Being a non-Siberian Russian can’t help me in this department. When Leonard and his colleagues compared the indigenous Siberians with nonindigenous Russians who just happened to live in the area, the Russians still had higher than average metabolic rates, but the indigenous Siberians’ rates were even higher. “With long-term, repeated exposure to cold, all humans have some capacity to increase their acclimatization to cold,” Leonard says. “But those populations with a deep evolutionary history seem to have genetic adaptation.”

The way the Siberians’ bodies generate these high metabolisms is by increasing their uptake of thyroid hormones, the chemicals released by a gland that sits in the neck. However, people who don’t have this adaptation shouldn’t just take synthetic thyroid hormones to try to replicate the effect, Leonard says. Doing so might confuse your thyroid so that it no longer functions normally. Indeed, Leonard says that there are a lot of thyroid problems among the elderly Yakut, suggesting that not even this natural cold-weather adaptation is consequence-free.

On the plus side, having a higher BMR does make the Yakut somewhat less likely to gain weight. Compared with the tropical Bolivian populations Leonard has studied, the Yakut have better cardiovascular health, even though they tend to have stockier bodies than the Bolivians do and both groups’ diets have changed over the years.

BMR also helps explain why men—of all nationalities—tend to be better at tolerating the cold than women are. Women are often too cold at work because office-building temperatures are set to the men’s higher metabolic rates, according to a 2015 study on “female thermal demand,” which is my new term for the fights I start with my boyfriend over our apartment’s thermostat. Men, the study found, might be comfortable at temperatures as much as 5 degrees lower than women are.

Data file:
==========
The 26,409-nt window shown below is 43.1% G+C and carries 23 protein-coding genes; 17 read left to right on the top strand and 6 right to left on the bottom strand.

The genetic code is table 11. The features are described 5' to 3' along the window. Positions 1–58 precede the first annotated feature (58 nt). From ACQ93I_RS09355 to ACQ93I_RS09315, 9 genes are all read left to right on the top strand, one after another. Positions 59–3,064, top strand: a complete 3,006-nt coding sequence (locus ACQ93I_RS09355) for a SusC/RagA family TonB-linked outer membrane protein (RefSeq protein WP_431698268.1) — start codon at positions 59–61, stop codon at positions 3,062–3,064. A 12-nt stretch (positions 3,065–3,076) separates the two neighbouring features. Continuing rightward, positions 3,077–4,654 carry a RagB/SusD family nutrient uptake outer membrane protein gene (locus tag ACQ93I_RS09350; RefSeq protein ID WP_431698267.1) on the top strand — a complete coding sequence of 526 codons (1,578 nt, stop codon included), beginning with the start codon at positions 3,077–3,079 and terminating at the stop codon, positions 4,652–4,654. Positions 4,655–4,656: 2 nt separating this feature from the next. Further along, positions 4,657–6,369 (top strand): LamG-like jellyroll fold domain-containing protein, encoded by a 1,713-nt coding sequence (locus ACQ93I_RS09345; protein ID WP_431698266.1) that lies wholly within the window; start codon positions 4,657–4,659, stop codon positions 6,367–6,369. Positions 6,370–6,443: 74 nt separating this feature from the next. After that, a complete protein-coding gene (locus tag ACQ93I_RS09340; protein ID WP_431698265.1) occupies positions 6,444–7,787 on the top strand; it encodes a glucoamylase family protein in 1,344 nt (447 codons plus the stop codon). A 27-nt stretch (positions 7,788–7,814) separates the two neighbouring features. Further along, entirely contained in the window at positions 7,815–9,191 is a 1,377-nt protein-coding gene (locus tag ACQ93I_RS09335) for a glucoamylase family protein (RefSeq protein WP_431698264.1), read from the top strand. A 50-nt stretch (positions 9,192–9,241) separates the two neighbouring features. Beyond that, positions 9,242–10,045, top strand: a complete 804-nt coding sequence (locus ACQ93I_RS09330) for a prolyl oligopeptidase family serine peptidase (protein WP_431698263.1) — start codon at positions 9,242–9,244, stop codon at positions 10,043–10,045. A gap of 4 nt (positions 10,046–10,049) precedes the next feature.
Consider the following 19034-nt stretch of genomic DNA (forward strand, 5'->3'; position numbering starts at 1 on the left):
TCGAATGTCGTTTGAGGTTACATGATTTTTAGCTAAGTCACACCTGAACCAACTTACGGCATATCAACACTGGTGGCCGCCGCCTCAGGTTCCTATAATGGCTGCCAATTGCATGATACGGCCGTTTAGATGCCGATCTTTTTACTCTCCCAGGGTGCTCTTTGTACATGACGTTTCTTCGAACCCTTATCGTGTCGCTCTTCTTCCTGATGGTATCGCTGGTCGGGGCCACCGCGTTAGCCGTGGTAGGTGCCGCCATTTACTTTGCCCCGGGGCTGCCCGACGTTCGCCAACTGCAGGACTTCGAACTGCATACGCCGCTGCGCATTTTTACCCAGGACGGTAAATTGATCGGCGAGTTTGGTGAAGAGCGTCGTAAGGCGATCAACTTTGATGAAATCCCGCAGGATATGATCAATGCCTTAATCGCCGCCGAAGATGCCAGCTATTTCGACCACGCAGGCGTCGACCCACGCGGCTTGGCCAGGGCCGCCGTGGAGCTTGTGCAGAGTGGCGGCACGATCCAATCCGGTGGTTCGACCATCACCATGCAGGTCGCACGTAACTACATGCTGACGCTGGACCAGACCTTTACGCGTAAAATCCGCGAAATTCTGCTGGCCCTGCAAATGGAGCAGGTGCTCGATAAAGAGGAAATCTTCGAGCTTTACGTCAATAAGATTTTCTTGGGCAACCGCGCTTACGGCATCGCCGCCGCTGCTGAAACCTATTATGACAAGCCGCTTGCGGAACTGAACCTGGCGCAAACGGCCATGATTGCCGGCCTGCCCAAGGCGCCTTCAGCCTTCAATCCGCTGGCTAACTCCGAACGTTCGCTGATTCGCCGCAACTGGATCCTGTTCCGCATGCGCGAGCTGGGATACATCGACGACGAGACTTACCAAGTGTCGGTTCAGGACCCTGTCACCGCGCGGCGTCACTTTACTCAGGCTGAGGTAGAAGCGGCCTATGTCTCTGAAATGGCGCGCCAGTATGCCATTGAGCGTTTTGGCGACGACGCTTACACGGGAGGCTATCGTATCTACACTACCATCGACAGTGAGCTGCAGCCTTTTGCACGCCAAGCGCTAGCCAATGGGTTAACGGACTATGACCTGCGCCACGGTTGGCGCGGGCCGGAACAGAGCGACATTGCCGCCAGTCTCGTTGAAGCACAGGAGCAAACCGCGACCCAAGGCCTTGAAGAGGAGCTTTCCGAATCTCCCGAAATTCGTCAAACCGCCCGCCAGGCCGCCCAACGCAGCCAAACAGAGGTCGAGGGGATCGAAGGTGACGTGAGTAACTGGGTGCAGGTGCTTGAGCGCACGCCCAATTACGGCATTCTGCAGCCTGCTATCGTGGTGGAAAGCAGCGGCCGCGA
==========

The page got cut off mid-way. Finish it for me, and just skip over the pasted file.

Even if you don’t have the hearty genes of a Yakut, you can still learn to love—or at least tolerate—the cold. There are always “behavioral adaptations,” like putting on warm clothing or going for brisk walks. Ollie Jay, a professor in thermoregulatory physiology at the University of Sydney, once lived in Ottawa, one of the coldest capital cities on Earth. “My first year there, I was miserable in the cold in the winter,” he told me. “The best thing I ever did was spend $7.50 on a fleece thing that could cover my nose, cheeks, and ears. It made such a difference to my level of discomfort.”

Jay told me that people can psychologically adapt to the temperature outside if they are exposed to it for about 10 days or more. That’s why those last few 40-degree March days feel so much warmer than the first 40-degree day of November. He and others have found that people who are exposed to the cold more often tend to shiver less and feel less cold, which suggests that their bodies got better at keeping them warm from the inside.

“As you become more acclimated to the cold, your body becomes more effective at delivering warm blood to the extremities, your core temperature goes up, and all that contributes to being more resistant to the cold,” Leonard told me.

This post originally appeared in The Atlantic.